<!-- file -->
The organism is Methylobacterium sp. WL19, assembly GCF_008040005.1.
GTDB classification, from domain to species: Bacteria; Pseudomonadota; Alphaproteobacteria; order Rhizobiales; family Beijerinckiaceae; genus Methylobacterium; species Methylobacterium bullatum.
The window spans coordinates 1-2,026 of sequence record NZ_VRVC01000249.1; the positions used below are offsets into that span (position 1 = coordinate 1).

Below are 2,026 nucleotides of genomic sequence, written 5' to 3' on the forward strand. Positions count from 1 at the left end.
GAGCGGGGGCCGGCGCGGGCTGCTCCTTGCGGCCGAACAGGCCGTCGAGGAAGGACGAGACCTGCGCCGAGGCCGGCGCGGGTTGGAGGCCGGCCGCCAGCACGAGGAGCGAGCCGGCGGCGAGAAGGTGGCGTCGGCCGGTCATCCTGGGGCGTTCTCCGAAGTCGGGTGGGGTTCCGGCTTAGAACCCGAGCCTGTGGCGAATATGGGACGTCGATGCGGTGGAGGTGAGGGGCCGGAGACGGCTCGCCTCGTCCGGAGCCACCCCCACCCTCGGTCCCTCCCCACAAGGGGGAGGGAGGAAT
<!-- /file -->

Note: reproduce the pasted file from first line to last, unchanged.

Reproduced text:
The organism is Methylobacterium sp. WL19, assembly GCF_008040005.1.
GTDB classification, from domain to species: Bacteria; Pseudomonadota; Alphaproteobacteria; order Rhizobiales; family Beijerinckiaceae; genus Methylobacterium; species Methylobacterium bullatum.
The window spans coordinates 1-2,026 of sequence record NZ_VRVC01000249.1; the positions used below are offsets into that span (position 1 = coordinate 1).

Below are 2,026 nucleotides of genomic sequence, written 5' to 3' on the forward strand. Positions count from 1 at the left end.
GAGCGGGGGCCGGCGCGGGCTGCTCCTTGCGGCCGAACAGGCCGTCGAGGAAGGACGAGACCTGCGCCGAGGCCGGCGCGGGTTGGAGGCCGGCCGCCAGCACGAGGAGCGAGCCGGCGGCGAGAAGGTGGCGTCGGCCGGTCATCCTGGGGCGTTCTCCGAAGTCGGGTGGGGTTCCGGCTTAGAACCCGAGCCTGTGGCGAATATGGGACGTCGATGCGGTGGAGGTGAGGGGCCGGAGACGGCTCGCCTCGTCCGGAGCCACCCCCACCCTCGGTCCCTCCCCACAAGGGGGAGGGAGGAAT